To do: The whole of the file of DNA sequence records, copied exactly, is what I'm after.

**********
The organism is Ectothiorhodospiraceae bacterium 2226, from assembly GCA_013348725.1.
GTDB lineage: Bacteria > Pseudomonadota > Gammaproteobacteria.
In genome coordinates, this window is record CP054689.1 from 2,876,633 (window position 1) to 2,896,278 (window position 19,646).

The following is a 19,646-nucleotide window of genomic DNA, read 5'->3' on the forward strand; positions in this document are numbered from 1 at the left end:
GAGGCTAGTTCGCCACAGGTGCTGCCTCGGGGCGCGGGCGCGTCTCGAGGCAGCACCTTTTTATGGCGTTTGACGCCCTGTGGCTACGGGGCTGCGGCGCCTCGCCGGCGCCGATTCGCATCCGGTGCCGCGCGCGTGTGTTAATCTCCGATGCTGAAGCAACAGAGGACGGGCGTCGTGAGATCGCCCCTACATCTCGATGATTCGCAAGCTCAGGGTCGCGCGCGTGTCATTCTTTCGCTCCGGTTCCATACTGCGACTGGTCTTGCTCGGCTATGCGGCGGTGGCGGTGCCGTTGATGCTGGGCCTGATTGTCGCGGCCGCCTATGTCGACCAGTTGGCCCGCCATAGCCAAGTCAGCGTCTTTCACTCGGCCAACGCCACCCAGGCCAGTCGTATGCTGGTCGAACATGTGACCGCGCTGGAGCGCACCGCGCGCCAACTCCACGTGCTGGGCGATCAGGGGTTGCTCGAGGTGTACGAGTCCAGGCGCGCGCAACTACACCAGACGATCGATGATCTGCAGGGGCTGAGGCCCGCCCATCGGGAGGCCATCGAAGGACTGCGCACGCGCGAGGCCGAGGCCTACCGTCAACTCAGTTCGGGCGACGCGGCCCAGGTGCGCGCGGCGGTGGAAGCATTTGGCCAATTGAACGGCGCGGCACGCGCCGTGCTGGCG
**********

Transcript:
The organism is Ectothiorhodospiraceae bacterium 2226, from assembly GCA_013348725.1.
GTDB lineage: Bacteria > Pseudomonadota > Gammaproteobacteria.
In genome coordinates, this window is record CP054689.1 from 2,876,633 (window position 1) to 2,896,278 (window position 19,646).

The following is a 19,646-nucleotide window of genomic DNA, read 5'->3' on the forward strand; positions in this document are numbered from 1 at the left end:
GAGGCTAGTTCGCCACAGGTGCTGCCTCGGGGCGCGGGCGCGTCTCGAGGCAGCACCTTTTTATGGCGTTTGACGCCCTGTGGCTACGGGGCTGCGGCGCCTCGCCGGCGCCGATTCGCATCCGGTGCCGCGCGCGTGTGTTAATCTCCGATGCTGAAGCAACAGAGGACGGGCGTCGTGAGATCGCCCCTACATCTCGATGATTCGCAAGCTCAGGGTCGCGCGCGTGTCATTCTTTCGCTCCGGTTCCATACTGCGACTGGTCTTGCTCGGCTATGCGGCGGTGGCGGTGCCGTTGATGCTGGGCCTGATTGTCGCGGCCGCCTATGTCGACCAGTTGGCCCGCCATAGCCAAGTCAGCGTCTTTCACTCGGCCAACGCCACCCAGGCCAGTCGTATGCTGGTCGAACATGTGACCGCGCTGGAGCGCACCGCGCGCCAACTCCACGTGCTGGGCGATCAGGGGTTGCTCGAGGTGTACGAGTCCAGGCGCGCGCAACTACACCAGACGATCGATGATCTGCAGGGGCTGAGGCCCGCCCATCGGGAGGCCATCGAAGGACTGCGCACGCGCGAGGCCGAGGCCTACCGTCAACTCAGTTCGGGCGACGCGGCCCAGGTGCGCGCGGCGGTGGAAGCATTTGGCCAATTGAACGGCGCGGCACGCGCCGTGCTGGCG